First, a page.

Sequels are never easy. They have to continue where the last film left off and add something new to the mix so they don’t feel stale. Frequently this involves writing out the previous love interest in order to make room for someone new or because the screenwriters just don’t know what else to do with them.
In this list I’ll only talk about instances of an established character in the first film who is briefly mentioned or makes a short appearance in the sequel. So no Bond films will appear on this list because none of James Bond’s former lovers get a farewell at the start of a sequel. And no, I don’t count For Your Eyes Only because she was already killed at the end of On Her Majesty’s Secret Service.
With that said, here are 10 unceremonious ways sequels dump their preceding film’s love interest.
Break Up Offscreen
I don’t find much to enjoy in Batman Returns. To me, it’s just as cartoony as Joel Schumacher’s Batman and Robin. The only difference is that it has some of that early Tim Burton gore, which makes it even more off-putting. But it has the distinction of being the only film in its series to at least mention Bruce Wayne/Batman’s previous girlfriend by name. After learning that Bruce Wayne is Batman and taking a tour of the Batcave, she just decides he’s not right for her and splits. And we only learn this after the fact when Bruce talks to Alfred about it. That kind of makes her character even shallower than she was in the original Batman.
The Princess Diaries 2: Royal Engagement
Remember the guy who was kind of important to Mia and wound up kissing her at the end of the first Princess Diaries film? He’s written out of the sequel with a throwaway line about how they’re just long-distance friends now. He never even shows up in the film. I’m not a fan of most romantic comedies, and I was already on the fence about watching this sequel. So when they tossed aside any emotional connection I might have made to the first film, I knew I was done with it.
Pretend She Never Existed
Star Trek III: The Search for Spock
Carol Marcus plays an essential role in Star Trek II: The Wrath of Khan. She invents the Genesis torpedo and explains what it is in a video. And she even shares a few tender scenes with her old flame Captain James T. Kirk. Beam over to the next film in the series Star Trek III: The Search for Spock and inexplicably it’s now her son who made the Genesis torpedo and Kirk who recorded the instructional video about it. Wait, what? Did I miss something? Saavik blames David for major flaws in the Genesis planet, but shouldn’t she be placing the blame on his mother? He was just an assistant while she seemed to be the brains behind the operation. Oh well. Nobody’s perfect.
Make Her Suddenly Insufferable
The Karate Kid Part II
I like The Karate Kid Part II, but it really shortchanged Daniel LaRusso’s girlfriend from the first film. Ali was a sweet girl who Daniel can’t help falling in love with thanks to her charm and wit. But you’d never know it from the start of the second film. Out of nowhere, Ali crashes Daniel’s car and throws him into a fit of frustration. He can’t wait to leave the country and move on to more exotic lovers. They had to quickly explain Ali’s absence from the film and free Daniel up to have an admittedly excellent romance while on his trip to East Asia. But I wish Ali could have bowed out with a little more dignity.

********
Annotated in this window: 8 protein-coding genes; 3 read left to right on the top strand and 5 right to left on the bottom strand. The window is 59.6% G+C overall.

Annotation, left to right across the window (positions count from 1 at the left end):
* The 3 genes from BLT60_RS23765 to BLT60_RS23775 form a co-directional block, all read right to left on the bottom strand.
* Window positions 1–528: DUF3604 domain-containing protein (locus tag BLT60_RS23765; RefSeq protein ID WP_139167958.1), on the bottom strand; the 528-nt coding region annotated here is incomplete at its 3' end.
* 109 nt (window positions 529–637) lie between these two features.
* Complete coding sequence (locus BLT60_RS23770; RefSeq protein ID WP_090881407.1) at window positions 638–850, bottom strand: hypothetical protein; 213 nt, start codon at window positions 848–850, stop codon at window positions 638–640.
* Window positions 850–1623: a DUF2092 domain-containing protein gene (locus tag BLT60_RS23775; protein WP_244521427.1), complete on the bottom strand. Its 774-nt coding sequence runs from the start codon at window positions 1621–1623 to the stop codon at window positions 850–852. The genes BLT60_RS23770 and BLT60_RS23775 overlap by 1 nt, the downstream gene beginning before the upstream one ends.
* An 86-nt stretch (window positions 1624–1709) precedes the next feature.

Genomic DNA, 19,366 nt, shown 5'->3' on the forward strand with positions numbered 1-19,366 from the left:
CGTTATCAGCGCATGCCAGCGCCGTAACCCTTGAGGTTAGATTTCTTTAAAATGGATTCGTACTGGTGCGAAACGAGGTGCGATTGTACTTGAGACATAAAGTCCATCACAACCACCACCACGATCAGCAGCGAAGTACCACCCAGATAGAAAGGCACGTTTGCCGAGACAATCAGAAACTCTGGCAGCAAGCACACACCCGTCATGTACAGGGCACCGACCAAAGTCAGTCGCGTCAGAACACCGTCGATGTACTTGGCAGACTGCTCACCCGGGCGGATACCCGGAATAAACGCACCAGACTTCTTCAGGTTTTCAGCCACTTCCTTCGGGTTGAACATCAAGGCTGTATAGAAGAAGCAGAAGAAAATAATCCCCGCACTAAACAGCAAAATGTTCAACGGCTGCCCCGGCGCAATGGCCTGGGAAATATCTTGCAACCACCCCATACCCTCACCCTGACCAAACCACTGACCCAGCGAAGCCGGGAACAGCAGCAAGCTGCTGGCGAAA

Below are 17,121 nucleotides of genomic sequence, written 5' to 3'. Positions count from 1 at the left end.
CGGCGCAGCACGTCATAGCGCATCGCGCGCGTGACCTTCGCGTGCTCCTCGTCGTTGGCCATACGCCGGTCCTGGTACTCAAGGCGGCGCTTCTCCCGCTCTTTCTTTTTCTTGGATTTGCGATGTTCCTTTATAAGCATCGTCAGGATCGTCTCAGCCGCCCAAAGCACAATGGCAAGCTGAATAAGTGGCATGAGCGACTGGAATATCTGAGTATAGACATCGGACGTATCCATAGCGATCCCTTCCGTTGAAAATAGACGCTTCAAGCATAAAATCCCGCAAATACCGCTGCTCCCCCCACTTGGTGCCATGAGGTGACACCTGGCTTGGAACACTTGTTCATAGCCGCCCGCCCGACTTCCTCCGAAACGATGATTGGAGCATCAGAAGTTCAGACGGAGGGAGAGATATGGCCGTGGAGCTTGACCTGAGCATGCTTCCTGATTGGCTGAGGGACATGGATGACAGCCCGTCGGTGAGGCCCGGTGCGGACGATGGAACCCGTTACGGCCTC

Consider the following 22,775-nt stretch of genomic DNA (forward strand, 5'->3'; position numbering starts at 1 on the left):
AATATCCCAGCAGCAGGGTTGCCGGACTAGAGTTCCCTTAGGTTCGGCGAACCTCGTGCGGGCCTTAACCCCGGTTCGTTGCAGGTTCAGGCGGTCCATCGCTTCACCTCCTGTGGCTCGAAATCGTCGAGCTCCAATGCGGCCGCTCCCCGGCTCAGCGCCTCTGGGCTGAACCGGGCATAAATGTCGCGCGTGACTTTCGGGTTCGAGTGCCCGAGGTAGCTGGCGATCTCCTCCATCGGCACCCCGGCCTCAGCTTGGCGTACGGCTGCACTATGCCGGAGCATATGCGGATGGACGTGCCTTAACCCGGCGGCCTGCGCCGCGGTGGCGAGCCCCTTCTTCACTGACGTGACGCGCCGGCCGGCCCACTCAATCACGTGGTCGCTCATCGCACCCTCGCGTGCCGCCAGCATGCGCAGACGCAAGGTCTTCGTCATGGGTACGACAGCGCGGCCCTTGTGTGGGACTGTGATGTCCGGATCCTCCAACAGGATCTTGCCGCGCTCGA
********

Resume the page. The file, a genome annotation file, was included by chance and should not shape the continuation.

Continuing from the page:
Knock Her Out
Back to the Future Part II
Elizabeth Shue shows up on this list again. Okay, so Marty McFly never dumped Jennifer Parker in Back to the Future Part II, but the screenwriters certainly did. Robert Zemeckis and Bob Gale famously racked their brains over what to do with Jennifer after Doc brought her and Marty to the future at the end of the first Back to the Future film. Out of desperation, they decided to just keep knocking her out so she wouldn’t burden the story too much with her presence. She does have an important part to play in the third film when a message she took from the future gets erased in the present to show that her future isn’t written. But as far as Back to the Future Part II is concerned, she’s just excess baggage.
Turn Her Into a Villain
Austin Powers: The Spy Who Shagged Me
I get the feeling that Mike Myers had no idea what he was doing when he was crafting the Austin Powers films. Sure, each one is hilarious, but they’re utterly inconsistent with each other, and not in a funny way where that’s part of the joke, but in a way that they feel really inept, like having No. 2 turn on Dr. Evil and then reverse course, making Austin Powers and Dr. Evil brothers – and making Austin’s wife a fembot. The first film showed Vanessa Kensington talking to her mother, getting drunk, and doing other things that made it seem like she’s a normal human being. So it was completely unbelievable when The Spy Who Shagged Me suddenly transformed her into an evil fembot bent on killing Austin. Thankfully, Goldmember had the good sense to pull a typical James Bond trope and just not even mention Austin’s former girlfriend.